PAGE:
With GDPR Fines Looming, Financial Services Businesses Can’t Afford to Be Complacent

It’s now been a year or so since the General Data Protection Regulation (GDPR) became law, and its regulator is clamping down on those who haven’t taken adequate steps to comply.

Here Craig Naylor-Smith, Managing Director of Parseq, explains why financial services businesses cannot afford to stay complacent with the prospect of GDPR fines lurking over their shoulder.

In July, the Information Commissioner’s Office (ICO) announced its intention to fine British Airways £183.39m following a cyber-attack that exposed the details of almost 500,000 customers – the first fine to be publicly announced under the GDPR. The very next day, the ICO announced a second prospective fine of £99.2m against Marriott International following its own hack.

For those in the financial services (FS) sector, the ICO’s actions will have been a reminder of the consequences GDPR non-compliance can bring. Under the legislation, businesses can be fined the equivalent of up to €20m, or four per cent of their global turnover, whichever is greater.

The wealth of personal data held by FS firms of course means that the sector will be under particular scrutiny from both the regulator and the wider public. Yet, our own research has shown that many in the sector have struggled to handle a rise in personal data access requests from their customers and employees in the year since GDPR came into force – a situation that could put them at risk of feeling the ICO’s sting.

Challenges ahead

Under the GDPR, individuals can submit data access requests to receive a copy of personal data organisations hold on them and information on factors such as why their data is being used. They can also request that their personal data be erased. In most cases, organisations must respond within just one month.

Our research – conducted just after the GDPR’s first anniversary – found that more than two thirds (68%) of UK FS companies have seen a rise in data access requests in the year since the GDPR’s introduction in May 2018.

Of these, almost nine in ten (85%) had faced challenges in effectively responding, citing cost (57%) and complexity (48%) as their primary barriers.

Alongside these factors, more than a third (35%) pointed to a reliance on paper documentation as an obstacle.

With this in mind, a potentially effective solution for the sector as it addresses its compliance challenges could be found in greater digitisation – ensuring that the paper documents they hold containing personal data are digitally accessible.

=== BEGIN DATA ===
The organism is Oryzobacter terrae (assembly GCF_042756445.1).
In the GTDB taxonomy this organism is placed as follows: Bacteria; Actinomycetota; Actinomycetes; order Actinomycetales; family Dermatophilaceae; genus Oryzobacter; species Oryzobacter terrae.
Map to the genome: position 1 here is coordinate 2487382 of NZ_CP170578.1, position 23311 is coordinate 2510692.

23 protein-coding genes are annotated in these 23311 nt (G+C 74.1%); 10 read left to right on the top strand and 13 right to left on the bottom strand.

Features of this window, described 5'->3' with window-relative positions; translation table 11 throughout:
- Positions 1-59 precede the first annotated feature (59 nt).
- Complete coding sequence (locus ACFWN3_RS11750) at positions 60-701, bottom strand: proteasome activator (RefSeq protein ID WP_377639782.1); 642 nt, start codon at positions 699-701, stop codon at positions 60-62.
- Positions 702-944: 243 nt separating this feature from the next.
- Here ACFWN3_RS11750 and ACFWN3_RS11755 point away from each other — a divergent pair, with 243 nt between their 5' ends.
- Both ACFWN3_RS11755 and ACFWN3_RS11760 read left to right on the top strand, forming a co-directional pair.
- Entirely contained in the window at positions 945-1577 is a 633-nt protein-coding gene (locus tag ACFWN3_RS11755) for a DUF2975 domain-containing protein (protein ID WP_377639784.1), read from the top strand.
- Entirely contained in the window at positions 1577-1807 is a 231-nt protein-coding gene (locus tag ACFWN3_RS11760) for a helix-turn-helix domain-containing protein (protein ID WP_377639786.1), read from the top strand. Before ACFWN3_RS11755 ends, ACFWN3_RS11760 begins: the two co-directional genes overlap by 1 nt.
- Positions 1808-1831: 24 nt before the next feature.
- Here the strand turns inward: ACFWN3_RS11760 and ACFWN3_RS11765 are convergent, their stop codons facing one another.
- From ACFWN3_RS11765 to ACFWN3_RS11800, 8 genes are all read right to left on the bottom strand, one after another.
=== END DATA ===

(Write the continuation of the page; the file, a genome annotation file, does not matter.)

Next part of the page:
The FS sector has always been quick to adapt to consumer demand for digital solutions and capitalise on the opportunities that digital technologies can offer.  

Steps for success

The FS sector has always been quick to adapt to consumer demand for digital solutions and capitalise on the opportunities that digital technologies can offer.

Despite this, we found that only five per cent of financial services businesses had digitised all of the paper documentation they held in the year after GDPR’s introduction – a situation that hasn’t improved from the 12 months before. When asked why not, our respondents most commonly cited complexity (39%) and a lack of time (37%).

While these issues are understandable, they should be carefully considered in relation to the benefits that digitisation could offer.

Digitisation can help firms more quickly access personal data as and when it’s needed, helping to boost overall response time – an important factor given the GDPR’s time constraints. Meanwhile, investing in technologies such as automated scanning and data capture systems can help reduce time spent on administration, freeing-up valuable staff resources for other tasks.

And there are options to sidestep the issue of complexity. At Parseq, we deploy cutting-edge technologies such as optical character recognition and Robotic Process Automation (RPA) to digitise 25 million paper documents every year for our clients. This can help them build secure, searchable online archives of their documentation, enabling them to be on the front foot when it comes to quickly accessing and managing their documentation while offloading complexity to us, and offering savings in terms of cost and time.

GDPR is now firmly bedded-in, and the UK’s FS businesses must act to ensure that they are fully able to comply. Reducing a reliance on paper documentation through digitisation can help them more effectively respond to data access requests, ultimately reducing the risk of incurring the ICO’s wrath and being slapped with a heavy fine.

  1. Sohel says

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  2. Dev Choudhary says

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  3. kumar says

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